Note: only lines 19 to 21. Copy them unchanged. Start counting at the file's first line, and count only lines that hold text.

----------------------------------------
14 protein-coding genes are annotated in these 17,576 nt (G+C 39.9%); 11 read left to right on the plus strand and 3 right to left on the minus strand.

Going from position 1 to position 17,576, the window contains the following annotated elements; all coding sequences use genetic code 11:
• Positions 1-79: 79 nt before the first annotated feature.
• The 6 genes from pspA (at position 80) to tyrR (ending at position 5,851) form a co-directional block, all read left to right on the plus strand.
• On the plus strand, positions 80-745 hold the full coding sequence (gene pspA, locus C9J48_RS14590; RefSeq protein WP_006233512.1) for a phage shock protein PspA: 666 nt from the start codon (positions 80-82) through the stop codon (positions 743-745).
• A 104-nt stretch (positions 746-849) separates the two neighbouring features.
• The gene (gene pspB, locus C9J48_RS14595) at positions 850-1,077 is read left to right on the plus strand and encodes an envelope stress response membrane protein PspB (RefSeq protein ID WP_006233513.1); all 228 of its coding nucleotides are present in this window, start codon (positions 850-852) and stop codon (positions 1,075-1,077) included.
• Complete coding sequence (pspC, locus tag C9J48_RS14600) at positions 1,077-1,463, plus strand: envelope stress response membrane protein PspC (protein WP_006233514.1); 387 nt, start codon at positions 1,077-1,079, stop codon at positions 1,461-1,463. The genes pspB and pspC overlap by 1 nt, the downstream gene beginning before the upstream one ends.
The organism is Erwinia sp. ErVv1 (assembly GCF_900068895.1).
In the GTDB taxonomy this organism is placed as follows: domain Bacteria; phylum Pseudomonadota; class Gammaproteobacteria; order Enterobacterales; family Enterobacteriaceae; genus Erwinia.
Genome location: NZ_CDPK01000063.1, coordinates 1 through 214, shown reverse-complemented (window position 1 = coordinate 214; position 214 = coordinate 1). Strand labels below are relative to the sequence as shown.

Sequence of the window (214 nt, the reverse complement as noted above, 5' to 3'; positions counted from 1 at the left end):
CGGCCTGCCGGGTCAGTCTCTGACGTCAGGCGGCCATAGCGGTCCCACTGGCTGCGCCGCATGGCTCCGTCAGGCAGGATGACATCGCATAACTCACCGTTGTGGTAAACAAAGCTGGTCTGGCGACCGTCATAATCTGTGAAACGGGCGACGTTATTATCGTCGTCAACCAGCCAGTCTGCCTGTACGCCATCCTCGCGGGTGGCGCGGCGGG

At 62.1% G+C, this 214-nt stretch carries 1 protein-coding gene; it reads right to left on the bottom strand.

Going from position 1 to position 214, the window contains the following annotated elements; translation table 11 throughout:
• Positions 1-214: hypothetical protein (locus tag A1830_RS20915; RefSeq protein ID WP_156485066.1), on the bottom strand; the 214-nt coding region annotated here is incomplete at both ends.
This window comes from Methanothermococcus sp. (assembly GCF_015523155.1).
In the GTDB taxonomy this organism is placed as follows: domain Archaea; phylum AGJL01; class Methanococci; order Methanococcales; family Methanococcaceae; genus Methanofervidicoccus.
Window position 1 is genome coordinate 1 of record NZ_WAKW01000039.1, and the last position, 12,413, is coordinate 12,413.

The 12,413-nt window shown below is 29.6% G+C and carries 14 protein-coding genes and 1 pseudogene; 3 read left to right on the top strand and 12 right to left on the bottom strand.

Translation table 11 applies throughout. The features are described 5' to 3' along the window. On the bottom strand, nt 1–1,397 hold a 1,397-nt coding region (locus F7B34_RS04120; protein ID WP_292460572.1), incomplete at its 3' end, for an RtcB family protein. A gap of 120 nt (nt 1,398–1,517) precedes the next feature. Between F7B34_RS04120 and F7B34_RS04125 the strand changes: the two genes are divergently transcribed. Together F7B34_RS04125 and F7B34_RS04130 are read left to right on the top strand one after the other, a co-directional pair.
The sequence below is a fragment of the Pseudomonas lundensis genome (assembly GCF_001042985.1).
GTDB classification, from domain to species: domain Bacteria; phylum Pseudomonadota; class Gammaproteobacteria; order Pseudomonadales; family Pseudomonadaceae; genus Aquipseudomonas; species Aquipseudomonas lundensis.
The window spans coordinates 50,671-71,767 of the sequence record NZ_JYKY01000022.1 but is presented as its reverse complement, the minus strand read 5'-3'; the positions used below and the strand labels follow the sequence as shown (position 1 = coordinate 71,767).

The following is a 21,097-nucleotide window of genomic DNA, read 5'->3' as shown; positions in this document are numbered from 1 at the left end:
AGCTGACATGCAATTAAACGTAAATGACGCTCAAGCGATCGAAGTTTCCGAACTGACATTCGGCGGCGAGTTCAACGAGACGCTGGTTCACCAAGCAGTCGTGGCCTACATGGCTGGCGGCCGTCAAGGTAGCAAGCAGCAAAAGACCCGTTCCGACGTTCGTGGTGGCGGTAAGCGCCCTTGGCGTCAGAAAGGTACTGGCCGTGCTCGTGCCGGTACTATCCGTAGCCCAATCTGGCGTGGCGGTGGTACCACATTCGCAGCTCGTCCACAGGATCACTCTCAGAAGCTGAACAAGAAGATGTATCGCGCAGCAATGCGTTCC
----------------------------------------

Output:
Window position 1 is genome coordinate 1 of record NZ_WAKW01000039.1, and the last position, 12,413, is coordinate 12,413.

The 12,413-nt window shown below is 29.6% G+C and carries 14 protein-coding genes and 1 pseudogene; 3 read left to right on the top strand and 12 right to left on the bottom strand.

Translation table 11 applies throughout. The features are described 5' to 3' along the window. On the bottom strand, nt 1–1,397 hold a 1,397-nt coding region (locus F7B34_RS04120; protein ID WP_292460572.1), incomplete at its 3' end, for an RtcB family protein. A gap of 120 nt (nt 1,398–1,517) precedes the next feature. Between F7B34_RS04120 and F7B34_RS04125 the strand changes: the two genes are divergently transcribed. Together F7B34_RS04125 and F7B34_RS04130 are read left to right on the top strand one after the other, a co-directional pair.